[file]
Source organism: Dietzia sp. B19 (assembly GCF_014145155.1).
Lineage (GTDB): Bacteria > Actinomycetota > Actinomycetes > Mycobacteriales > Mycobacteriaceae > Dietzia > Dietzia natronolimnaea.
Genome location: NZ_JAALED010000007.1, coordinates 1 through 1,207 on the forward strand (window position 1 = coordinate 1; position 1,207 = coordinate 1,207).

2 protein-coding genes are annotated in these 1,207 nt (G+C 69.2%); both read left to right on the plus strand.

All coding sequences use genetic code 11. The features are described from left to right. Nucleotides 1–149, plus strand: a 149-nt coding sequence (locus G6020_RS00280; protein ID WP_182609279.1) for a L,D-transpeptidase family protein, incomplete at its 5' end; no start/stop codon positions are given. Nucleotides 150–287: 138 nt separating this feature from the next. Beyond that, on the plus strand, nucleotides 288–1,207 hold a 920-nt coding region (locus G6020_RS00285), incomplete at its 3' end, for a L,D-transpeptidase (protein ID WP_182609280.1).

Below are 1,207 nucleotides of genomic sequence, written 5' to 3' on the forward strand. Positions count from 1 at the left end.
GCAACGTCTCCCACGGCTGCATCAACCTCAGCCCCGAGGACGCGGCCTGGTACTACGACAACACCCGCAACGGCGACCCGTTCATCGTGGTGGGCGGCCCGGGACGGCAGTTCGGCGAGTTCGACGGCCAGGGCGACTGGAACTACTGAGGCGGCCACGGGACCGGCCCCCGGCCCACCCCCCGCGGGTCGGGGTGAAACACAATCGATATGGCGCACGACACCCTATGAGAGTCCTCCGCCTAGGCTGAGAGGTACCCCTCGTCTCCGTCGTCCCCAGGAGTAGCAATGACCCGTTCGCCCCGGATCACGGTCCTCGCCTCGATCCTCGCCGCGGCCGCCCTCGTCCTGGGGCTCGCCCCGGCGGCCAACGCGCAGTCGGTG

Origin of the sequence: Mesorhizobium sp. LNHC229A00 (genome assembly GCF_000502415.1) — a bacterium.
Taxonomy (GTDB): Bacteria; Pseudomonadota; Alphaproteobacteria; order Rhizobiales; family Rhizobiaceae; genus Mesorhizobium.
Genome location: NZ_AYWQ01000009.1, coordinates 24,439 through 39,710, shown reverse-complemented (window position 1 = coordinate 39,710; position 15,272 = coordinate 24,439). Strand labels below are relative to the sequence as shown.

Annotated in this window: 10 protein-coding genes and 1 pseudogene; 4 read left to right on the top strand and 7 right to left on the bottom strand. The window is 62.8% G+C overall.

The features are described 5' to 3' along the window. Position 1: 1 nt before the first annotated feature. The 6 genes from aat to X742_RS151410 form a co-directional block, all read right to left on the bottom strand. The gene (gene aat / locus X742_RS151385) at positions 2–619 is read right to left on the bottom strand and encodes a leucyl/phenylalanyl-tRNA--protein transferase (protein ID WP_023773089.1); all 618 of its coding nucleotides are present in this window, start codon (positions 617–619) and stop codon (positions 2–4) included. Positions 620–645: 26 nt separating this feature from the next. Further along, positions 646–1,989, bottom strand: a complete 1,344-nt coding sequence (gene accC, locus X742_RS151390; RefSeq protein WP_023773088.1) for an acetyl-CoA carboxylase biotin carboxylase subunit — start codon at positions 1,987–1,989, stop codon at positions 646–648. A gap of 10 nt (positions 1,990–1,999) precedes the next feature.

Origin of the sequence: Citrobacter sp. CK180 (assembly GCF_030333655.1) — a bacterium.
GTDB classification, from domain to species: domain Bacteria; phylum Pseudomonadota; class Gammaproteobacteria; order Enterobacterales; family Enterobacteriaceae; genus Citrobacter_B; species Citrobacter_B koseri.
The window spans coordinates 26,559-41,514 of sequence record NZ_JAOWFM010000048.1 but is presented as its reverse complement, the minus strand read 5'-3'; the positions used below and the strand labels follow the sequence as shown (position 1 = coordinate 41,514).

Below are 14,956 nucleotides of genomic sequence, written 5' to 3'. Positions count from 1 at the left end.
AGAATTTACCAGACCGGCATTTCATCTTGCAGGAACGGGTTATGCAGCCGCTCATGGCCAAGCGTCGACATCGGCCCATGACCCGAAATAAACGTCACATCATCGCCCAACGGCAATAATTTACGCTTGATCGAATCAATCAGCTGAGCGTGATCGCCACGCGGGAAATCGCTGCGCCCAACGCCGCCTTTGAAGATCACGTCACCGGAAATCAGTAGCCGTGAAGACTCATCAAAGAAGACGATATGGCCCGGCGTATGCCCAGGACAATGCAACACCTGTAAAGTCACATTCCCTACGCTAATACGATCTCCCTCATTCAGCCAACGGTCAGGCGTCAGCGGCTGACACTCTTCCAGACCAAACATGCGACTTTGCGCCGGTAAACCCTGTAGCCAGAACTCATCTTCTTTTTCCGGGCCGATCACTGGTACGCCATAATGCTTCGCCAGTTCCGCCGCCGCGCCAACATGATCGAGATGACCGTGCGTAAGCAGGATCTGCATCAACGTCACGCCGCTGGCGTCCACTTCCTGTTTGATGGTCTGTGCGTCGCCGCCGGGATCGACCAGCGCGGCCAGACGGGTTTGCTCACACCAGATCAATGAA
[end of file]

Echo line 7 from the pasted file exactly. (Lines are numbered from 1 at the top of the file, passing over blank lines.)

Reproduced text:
GCAACGTCTCCCACGGCTGCATCAACCTCAGCCCCGAGGACGCGGCCTGGTACTACGACAACACCCGCAACGGCGACCCGTTCATCGTGGTGGGCGGCCCGGGACGGCAGTTCGGCGAGTTCGACGGCCAGGGCGACTGGAACTACTGAGGCGGCCACGGGACCGGCCCCCGGCCCACCCCCCGCGGGTCGGGGTGAAACACAATCGATATGGCGCACGACACCCTATGAGAGTCCTCCGCCTAGGCTGAGAGGTACCCCTCGTCTCCGTCGTCCCCAGGAGTAGCAATGACCCGTTCGCCCCGGATCACGGTCCTCGCCTCGATCCTCGCCGCGGCCGCCCTCGTCCTGGGGCTCGCCCCGGCGGCCAACGCGCAGTCGGTG